Hancock Finds More Value In Emerging Markets

With emerging markets debt improving and the junk market still lagging, crossover buying overseas is starting to make its appearance, as Arthur Calavritinos, vice president and portfolio manager at the $1.1 billion John Hancock High Yield Bond Fund, has shown.

Contrary to many of his U.S high yield investor counterparts, Calavritinos is more bullish on his overseas investments, and has a particular penchant for corporate issues in the emerging markets. "I don't see U.S. companies that have the power of the emerging markets," Calavritinos said.

Indeed, of the 19% his portfolio allocated to foreign corporate bonds, about 8.5% is devoted to emerging markets corporate debt, he said. And this is likely to increase even further going forward, to as much as 12% in the near term.

Calavritinos' approach is sectoral and industry specific. He is particularly keen on the pulp and paper sector, he said, an area in which many Asian companies have the upper hand. Lower-cost Asian companies, such as Indonesia's Asia Pulp and Paper - a favorite among many dedicated emerging markets players - which are able to produce paper at low cost in local currency, and receive revenues in dollars or other hard currencies, have seen an upside in recent months, Calavritinos said. That upside has been further enhanced by the upswing in Asian economies.

The Asian pulp and paper issuers are in turn helping his U.S. paper investments by forcing the domestic companies to keep capacity at current levels. Some of the domestic high yield issuers' debt has already seen upside beyond 20 points, but the outlook going forward is even better, he said, due to the slowdown in new capacity in the U.S. combined with the Asian comeback.

As yet, Calavritinos has not bought any emerging market sovereign issues. However, he is looking at them, he said, and may consider adding them to his portfolio down the road, should they offer comparable value to emerging markets corporates.

The financial turmoil that hit Asia and the rest of the emerging markets from 1997 through most of 1999, albeit devastating to the global economy, did nonetheless provide some great opportunities for investors interested in scooping up yield at rock-bottom prices, he said. Many high yield investors, though, who remained focused on the U.S., did not choose to take advantage of this spread widening.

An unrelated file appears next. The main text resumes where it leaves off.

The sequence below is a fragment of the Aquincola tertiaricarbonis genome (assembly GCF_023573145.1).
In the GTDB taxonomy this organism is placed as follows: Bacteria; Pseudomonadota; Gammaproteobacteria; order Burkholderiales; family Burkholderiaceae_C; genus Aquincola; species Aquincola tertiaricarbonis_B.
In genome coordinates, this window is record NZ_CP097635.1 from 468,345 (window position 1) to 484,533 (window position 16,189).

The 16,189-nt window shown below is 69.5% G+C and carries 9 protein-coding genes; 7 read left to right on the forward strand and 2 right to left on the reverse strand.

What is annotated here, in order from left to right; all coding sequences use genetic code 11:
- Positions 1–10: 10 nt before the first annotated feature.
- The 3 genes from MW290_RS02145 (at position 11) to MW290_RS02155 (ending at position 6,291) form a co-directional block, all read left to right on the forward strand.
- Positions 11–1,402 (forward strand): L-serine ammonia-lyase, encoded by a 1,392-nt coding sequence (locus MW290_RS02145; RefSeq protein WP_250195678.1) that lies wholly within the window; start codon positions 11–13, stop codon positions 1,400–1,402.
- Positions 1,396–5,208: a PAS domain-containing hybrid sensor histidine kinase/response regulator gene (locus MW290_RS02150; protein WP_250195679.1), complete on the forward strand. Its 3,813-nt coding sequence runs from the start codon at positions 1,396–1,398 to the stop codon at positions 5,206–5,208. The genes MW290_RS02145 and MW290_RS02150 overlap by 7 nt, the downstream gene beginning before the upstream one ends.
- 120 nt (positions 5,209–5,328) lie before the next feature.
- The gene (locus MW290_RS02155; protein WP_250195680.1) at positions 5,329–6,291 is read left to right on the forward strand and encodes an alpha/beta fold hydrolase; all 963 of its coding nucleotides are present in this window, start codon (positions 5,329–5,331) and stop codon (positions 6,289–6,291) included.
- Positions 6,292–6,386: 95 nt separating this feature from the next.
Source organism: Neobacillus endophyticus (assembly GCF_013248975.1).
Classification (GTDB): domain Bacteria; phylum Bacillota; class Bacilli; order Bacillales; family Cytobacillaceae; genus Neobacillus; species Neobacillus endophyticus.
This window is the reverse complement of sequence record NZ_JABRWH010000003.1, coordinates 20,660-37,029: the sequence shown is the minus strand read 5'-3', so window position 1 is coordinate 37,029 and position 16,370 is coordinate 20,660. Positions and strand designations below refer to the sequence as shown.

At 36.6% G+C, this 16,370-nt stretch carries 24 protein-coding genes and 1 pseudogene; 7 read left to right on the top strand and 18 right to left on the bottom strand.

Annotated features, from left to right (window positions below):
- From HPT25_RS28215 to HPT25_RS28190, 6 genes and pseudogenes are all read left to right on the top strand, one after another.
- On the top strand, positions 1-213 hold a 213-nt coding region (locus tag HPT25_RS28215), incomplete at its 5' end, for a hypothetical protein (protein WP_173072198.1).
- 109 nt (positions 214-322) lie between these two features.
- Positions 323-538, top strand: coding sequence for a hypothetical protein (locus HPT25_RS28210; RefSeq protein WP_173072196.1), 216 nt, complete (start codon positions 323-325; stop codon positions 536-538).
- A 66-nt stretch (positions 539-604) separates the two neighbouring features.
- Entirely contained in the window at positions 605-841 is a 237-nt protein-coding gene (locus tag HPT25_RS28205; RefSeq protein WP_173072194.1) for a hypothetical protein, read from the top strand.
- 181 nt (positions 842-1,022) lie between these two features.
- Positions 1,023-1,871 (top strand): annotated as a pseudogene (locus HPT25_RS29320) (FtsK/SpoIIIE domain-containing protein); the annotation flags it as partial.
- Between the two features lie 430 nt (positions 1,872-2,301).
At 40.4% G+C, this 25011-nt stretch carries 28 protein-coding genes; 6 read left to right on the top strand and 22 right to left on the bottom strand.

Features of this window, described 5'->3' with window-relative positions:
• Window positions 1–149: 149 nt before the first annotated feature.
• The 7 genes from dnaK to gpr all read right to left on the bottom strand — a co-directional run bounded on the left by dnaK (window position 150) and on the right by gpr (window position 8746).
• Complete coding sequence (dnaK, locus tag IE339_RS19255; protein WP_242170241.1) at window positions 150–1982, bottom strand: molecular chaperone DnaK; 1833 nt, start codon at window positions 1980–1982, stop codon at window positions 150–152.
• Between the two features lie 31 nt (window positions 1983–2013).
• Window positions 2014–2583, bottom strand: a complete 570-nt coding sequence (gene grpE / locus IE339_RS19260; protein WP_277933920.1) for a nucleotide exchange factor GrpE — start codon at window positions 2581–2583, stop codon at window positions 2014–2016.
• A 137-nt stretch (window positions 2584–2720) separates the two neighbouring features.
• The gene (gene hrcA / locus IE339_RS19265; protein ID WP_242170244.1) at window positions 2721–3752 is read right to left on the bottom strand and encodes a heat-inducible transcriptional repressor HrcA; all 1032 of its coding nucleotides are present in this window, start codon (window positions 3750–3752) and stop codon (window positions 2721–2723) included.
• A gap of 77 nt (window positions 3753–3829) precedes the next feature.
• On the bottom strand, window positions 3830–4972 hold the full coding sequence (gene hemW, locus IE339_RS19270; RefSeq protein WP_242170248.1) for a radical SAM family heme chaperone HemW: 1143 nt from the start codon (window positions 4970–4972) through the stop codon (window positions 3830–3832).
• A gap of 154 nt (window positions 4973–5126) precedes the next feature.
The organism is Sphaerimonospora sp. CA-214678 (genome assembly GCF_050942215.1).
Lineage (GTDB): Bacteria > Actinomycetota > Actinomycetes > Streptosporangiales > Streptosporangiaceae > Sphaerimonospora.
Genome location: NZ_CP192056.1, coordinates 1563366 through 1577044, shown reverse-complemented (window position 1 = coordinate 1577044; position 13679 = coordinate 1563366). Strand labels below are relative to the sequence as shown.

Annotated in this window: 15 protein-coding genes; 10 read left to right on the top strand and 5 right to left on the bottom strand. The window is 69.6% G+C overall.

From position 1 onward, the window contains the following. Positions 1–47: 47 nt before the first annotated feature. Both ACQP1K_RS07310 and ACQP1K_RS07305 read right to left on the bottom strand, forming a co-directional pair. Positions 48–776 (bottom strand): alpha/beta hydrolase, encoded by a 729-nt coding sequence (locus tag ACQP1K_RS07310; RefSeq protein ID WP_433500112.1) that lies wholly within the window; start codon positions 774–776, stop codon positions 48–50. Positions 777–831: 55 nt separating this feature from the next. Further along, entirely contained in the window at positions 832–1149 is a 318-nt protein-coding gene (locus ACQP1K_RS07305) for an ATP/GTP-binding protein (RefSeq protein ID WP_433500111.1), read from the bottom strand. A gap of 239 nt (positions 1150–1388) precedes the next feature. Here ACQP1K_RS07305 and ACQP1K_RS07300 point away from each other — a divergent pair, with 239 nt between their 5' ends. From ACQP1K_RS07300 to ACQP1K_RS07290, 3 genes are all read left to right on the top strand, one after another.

They might have fared well if they had, given the state of the high yield market in the U.S. One of the main problems facing high yield investors is the general lack of good credits, Calavritinos said. "What I see is a whole lot of [unappealing] companies," he said. "A lot of high yield companies that have come are just bad businesses."

Cyclicals Poised To See Some Upside

When it comes to the domestic issuers, he likes the cyclicals at the moment. The recent growth in the economy that largely has resulted without a corresponding increase in interest rates is owed to technology, he said. But he doesn't expect that scenario to last, and he views the inflation-sensitive issuers as one area that is likely to see price increases.

U.S. issuers that he used to hold in his portfolio mix, such as Phillips Petroleum and United Airlines, are now in the investment-grade arena, and there are not as many good high yield names to take their place, he said.

And some of the names that were considered safe plays when they priced - Fruit of the Loom and Just For Feet, for example - have tanked in the past few months. In fact, Just For Feet just last week announced it would file for bankruptcy protection and its 11% notes of '09 fell to nine cents on the dollar in the secondary market.

The top 10 holdings of the fund are: Northwest Airlines, which has 2.8% of the assets; Key Energy Group's convertible issue, which has 2.0%; Nextel Communications, at 1.9%; Repap New Brunswick, 1.5%; P&L Coal Holdings, 1.4%; Abitibi Consolidated, 1.34%; Key Energy's preferred stock issue, 1.32%; Gaylord Container, 1.31%; Stone Container, 1.19%; and Viatel, 1.15%.

The emerging markets, on the other hand, offer great potential at present. Besides his interest in Asia, Calavritinos also is interested in Europe, developed as well as emerging.

European issuers have some tremendous upside potential, he said, and their debt offers the potential for great gains. The telecommunications industry, in particular, is an easier game in Europe than in the U.S., he said, as there is less competition in the former.

In addition to telecom plays, there will be some attractive industrial issuers tapping the market in Europe, as big conglomerates begin to divest parts of their businesses, he said.

His big concern about telecom, both in the U.S. and abroad, however, is the sheer amount of capacity that's being built and whether there will really be enough demand to fill it.

"You can't repeal the law of supply and demand," he said. And as evidence of that, he noted that few market experts in the early 1980s were questioning that oil would be as much as $100 a barrel. Today, it's in the $20 range.

Down the road, he said he might change his mind and consider the telecommunications sector as one with more value. And when that happens, he'll certainly change his investment mix to reflect that. He doesn't buy oil and paper debt because he inherently likes those industries; rather, he simply views them as the value industries right now and for the foreseeable future.

"We have the wind at our back for the next year plus," he said.